Lily Wrote a Cookbook! #KaleandCaramelCookbook!

Lily is a talent, an inspiration. Lily is a soulful presence, so recognizable by her thoughtful weaving of story and description. She's a teacher. There's wisdom in her recipes. Her photos are light, airy. There's a sense of comedy and self-effacement when she writes. She's created a craft and a light that her stories and photos and recipes all possess that are so uniquely hers, all wrapped under the eponym of Kale & Caramel.

To me, both the blog and the person behind it, act as a pantheon. At once, Lily is the goddess of hearth and the goddess of the seasons. She listens to the plants, to the world around her. A goddess of art and magic and wisdom. Of loss and rebirth and tenderness.

And did this book spring from her head? I do not know, but there's a mysticism and ease in its prose that says it may just have.

Lily wrote a cookbook, and I was lucky enough to get a copy. And from the beautiful pages, full of crisp white borders and shocks of color, you get a sense of who she is and what she can create. And, in turn, what you can create from her work. I wanted to give you a taste of what this book has to offer its reader, so I am sharing her Citrus Sage Tonic recipe with you below.

To learn more about The Kale & Caramel Cookbook, click here. It's out today so buy a copy (or two! or three!) and let me know how much you love it! 

Citrus Sage Tonic

Kale and Caramel Citrus Sage Tonic


  • 3 fresh sage leaves
  • 1 to 2 tablespoons agave nectar, depending on the sweetness of the grapefruit
  • 1 large grapefruits, juiced (about 2 cups)
  • 1 lime, juiced (about 2 tablespoons)
  • 1 large lemon, juiced (about 1/2 cup)
  • Sea salt, to taste
  • Ice cubes, for serving


  1. Use a muddler or a wooden spoon to crush the sage into the agave nectar at the bottom of a cocktail shaker.
  2. Add the grapefruit, lime, and lemon juices, and a few pinches of salt
  3. Shake vigorously, then strain out over ice
  4. (Lily suggests making this a cocktail with tequila, mezcal, gin, or vodka!)

This recipe is Copyright © 2017 by Lily Diamond from KALE & CARAMEL: Recipes for Body, Heart, and Table published by Atria Books, a division of Simon & Schuster, Inc. Photos copyright © 2017, Lily Diamond

Kale and Caramel Citrus Sage Tonic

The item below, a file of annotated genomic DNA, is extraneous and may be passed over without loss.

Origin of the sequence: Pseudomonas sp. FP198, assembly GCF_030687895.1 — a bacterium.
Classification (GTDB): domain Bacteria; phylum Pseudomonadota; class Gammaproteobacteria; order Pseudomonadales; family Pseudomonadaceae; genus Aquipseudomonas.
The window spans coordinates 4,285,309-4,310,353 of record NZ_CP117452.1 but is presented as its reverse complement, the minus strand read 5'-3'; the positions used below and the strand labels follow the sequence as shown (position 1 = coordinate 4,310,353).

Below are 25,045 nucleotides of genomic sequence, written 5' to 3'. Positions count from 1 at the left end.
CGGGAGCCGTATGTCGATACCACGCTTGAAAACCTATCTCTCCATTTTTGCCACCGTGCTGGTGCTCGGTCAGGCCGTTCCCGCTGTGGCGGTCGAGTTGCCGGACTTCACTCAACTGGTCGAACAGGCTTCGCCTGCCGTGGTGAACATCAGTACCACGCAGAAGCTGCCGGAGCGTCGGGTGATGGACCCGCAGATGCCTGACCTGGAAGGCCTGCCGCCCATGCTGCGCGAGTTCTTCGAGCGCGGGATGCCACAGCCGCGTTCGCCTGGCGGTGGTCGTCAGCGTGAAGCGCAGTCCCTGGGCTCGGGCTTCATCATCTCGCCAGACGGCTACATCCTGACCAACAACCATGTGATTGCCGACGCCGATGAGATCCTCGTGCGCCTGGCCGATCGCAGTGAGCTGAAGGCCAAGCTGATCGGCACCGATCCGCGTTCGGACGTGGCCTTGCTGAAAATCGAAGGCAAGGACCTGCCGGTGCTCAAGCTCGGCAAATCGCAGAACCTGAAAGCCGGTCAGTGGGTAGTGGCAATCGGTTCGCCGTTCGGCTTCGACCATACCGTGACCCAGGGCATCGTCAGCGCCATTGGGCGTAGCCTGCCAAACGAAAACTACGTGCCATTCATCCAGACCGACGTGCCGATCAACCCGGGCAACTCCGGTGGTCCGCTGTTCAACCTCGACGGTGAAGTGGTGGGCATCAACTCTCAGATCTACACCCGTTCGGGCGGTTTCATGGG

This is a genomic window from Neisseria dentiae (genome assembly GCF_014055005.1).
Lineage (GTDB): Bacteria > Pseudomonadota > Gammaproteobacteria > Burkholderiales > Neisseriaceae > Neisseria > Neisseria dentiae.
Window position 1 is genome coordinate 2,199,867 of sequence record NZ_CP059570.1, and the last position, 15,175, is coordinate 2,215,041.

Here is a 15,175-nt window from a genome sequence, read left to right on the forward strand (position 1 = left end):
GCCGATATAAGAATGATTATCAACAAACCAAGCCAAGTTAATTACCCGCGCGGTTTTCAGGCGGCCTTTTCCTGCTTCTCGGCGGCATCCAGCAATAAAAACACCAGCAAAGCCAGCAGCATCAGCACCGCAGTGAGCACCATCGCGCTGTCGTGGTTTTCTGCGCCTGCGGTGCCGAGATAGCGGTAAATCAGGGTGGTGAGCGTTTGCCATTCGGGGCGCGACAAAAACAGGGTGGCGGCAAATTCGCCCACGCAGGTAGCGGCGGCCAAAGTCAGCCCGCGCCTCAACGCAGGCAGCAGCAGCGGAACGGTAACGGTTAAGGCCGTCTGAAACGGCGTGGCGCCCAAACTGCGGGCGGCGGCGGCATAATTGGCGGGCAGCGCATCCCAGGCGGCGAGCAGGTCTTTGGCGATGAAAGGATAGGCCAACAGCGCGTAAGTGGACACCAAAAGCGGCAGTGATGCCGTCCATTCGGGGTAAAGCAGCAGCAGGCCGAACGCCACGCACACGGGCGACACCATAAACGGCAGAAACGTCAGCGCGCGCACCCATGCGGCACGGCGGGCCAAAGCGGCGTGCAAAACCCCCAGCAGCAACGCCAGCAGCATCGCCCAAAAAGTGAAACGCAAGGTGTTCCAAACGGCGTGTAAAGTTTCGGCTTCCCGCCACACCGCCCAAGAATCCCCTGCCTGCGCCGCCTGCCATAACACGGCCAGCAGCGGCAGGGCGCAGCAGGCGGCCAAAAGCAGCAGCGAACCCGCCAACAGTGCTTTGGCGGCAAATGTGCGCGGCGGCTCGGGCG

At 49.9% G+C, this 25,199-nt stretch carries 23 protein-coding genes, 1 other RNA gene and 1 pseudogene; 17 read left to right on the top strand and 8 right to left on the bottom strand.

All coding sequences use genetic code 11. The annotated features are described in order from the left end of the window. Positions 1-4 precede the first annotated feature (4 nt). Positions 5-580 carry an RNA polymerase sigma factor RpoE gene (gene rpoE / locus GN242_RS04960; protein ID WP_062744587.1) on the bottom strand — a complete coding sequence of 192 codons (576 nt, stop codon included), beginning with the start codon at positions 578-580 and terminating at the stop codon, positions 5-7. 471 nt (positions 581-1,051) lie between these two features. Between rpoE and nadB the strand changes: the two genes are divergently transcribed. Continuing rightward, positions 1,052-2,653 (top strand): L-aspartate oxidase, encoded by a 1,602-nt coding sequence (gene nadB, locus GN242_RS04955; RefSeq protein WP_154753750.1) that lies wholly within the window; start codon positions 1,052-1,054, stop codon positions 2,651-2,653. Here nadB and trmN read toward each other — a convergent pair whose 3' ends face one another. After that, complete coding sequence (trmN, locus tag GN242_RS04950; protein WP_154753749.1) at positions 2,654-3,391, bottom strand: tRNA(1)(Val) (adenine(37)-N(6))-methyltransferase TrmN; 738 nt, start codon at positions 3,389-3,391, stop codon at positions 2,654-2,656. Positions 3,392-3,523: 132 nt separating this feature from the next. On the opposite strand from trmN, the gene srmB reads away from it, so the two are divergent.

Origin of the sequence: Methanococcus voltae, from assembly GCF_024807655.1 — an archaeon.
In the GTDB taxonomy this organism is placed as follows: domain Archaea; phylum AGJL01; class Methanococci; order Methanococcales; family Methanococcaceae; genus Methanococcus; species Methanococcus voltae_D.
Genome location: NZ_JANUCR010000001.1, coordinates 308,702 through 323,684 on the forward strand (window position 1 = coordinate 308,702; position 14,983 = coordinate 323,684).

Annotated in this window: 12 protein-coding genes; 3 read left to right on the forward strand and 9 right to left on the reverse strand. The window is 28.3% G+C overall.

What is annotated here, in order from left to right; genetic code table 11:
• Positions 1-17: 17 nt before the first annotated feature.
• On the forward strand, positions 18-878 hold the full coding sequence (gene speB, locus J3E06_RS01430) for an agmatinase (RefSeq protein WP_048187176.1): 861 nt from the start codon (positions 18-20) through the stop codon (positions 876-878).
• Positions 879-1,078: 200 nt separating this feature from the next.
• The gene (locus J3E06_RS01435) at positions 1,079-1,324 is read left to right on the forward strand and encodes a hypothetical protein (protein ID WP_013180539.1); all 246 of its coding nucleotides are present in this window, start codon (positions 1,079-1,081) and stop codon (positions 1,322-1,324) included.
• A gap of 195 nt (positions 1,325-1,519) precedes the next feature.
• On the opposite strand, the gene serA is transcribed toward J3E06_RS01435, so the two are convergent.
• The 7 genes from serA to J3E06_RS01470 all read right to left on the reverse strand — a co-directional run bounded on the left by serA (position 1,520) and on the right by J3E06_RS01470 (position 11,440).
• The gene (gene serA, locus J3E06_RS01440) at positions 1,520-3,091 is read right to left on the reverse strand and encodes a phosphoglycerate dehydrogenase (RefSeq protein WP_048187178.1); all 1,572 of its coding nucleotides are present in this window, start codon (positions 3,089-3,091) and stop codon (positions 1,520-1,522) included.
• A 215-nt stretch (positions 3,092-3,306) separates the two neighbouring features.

Kale and Caramel's Citrus Sage Tonic
Kale and Caramel Citrus Sage Tonic
Kale and Caramel Citrus Sage Tonic
Kale and Caramel Citrus Sage Tonic

Back Home.

In three days I packed up my life in San Antonio and moved back in with Nolan in California.  The West Coast has some magnetic pull on me, the way water always run down to the deepest crack in the tile.  The way the black mould builds around it, the deep doubts that went into my decision to ever leave my home in San Diego.  

In three days, we tore down the home I had built for myself, broke book shelves into splinters.  Unhooked pictures I had hung to hide holes I had punched into the wall.  I lost a set of keys and found them in an old shoe.  I tucked my passport in a folder with pictures of my mother.  Things I valued made their way into suit cases, things I could replace found their way into trash bags that were advertised to hold 40 gallons of dead grass, debris, springtime detritus.  Everything I owned could fit in my Nissan and we stopped by coffeeshops to say goodbye to the friends I had made.  We promised to be different in our return, I'm holding onto that promise.

I am iron-fisted and yellow-bellied.  I didn't want to make it on my own anymore.  I didn't want to have my pride in the way of a life shared with someone.  The bravest thing to do is to love someone, the hardest thing I've ever done was drop Nolan off at the airport and wave goodbye, smiling.  In three days, I quit my job and left the Hill Country I tried so hard to romanticize.  I'll miss the white-walled sanctuary of a creative space to call my own.  I'll miss the train that screamed its presence like a mockingbird.  I'll miss the way the asphalt smelled in the post-rain break in the humidity.  I'll miss a lot of things, but I'm a different person now.

I'm older now.  Six months can do that to a person.  

We left when we wanted to and hit El Paso by dusk.  We chased elements along the way.  We hit fog in some mountain range that I couldn't tell you the name of.  Everything I had and loved was in that car, I didn't want to lose it all to the fog and my lack of depth perception.  In the gossamer veil that covered the mountaintops.  Deadly, smokey.  Miscarried clouds that threatened me, I woke up Nolan from his nap and had him drive through it.  He was confident, comfortable.  I know I can't do some things on my own, and that solidified why I made the decision to go back.  His calming presence, his reliability.  His ability to save me when I'm white-knuckled and shaggy-breathed.